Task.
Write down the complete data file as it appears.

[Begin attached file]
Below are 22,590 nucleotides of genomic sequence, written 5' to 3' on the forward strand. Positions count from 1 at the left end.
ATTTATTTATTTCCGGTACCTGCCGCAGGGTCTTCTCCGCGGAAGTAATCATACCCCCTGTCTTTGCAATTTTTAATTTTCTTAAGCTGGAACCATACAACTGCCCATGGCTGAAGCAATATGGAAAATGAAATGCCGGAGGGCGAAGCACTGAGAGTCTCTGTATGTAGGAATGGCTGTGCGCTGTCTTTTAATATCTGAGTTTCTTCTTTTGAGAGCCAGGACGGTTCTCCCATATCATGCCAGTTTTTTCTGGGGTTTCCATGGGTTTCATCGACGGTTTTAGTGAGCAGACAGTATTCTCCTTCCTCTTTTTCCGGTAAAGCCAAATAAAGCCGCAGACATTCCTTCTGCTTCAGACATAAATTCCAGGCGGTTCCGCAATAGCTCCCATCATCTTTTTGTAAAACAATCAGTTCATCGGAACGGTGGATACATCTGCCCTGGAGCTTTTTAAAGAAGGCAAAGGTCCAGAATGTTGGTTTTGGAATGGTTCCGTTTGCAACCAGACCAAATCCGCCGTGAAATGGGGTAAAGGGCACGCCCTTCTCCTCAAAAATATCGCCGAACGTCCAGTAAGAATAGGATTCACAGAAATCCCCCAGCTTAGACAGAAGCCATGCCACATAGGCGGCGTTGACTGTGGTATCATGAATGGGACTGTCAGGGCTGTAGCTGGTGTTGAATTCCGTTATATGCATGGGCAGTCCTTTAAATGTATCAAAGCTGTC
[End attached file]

Below are 22,590 nucleotides of genomic sequence, written 5' to 3' on the forward strand. Positions count from 1 at the left end.
ATTTATTTATTTCCGGTACCTGCCGCAGGGTCTTCTCCGCGGAAGTAATCATACCCCCTGTCTTTGCAATTTTTAATTTTCTTAAGCTGGAACCATACAACTGCCCATGGCTGAAGCAATATGGAAAATGAAATGCCGGAGGGCGAAGCACTGAGAGTCTCTGTATGTAGGAATGGCTGTGCGCTGTCTTTTAATATCTGAGTTTCTTCTTTTGAGAGCCAGGACGGTTCTCCCATATCATGCCAGTTTTTTCTGGGGTTTCCATGGGTTTCATCGACGGTTTTAGTGAGCAGACAGTATTCTCCTTCCTCTTTTTCCGGTAAAGCCAAATAAAGCCGCAGACATTCCTTCTGCTTCAGACATAAATTCCAGGCGGTTCCGCAATAGCTCCCATCATCTTTTTGTAAAACAATCAGTTCATCGGAACGGTGGATACATCTGCCCTGGAGCTTTTTAAAGAAGGCAAAGGTCCAGAATGTTGGTTTTGGAATGGTTCCGTTTGCAACCAGACCAAATCCGCCGTGAAATGGGGTAAAGGGCACGCCCTTCTCCTCAAAAATATCGCCGAACGTCCAGTAAGAATAGGATTCACAGAAATCCCCCAGCTTAGACAGAAGCCATGCCACATAGGCGGCGTTGACTGTGGTATCATGAATGGGACTGTCAGGGCTGTAGCTGGTGTTGAATTCCGTTATATGCATGGGCAGTCCTTTAAATGTATCAAAGCTGTC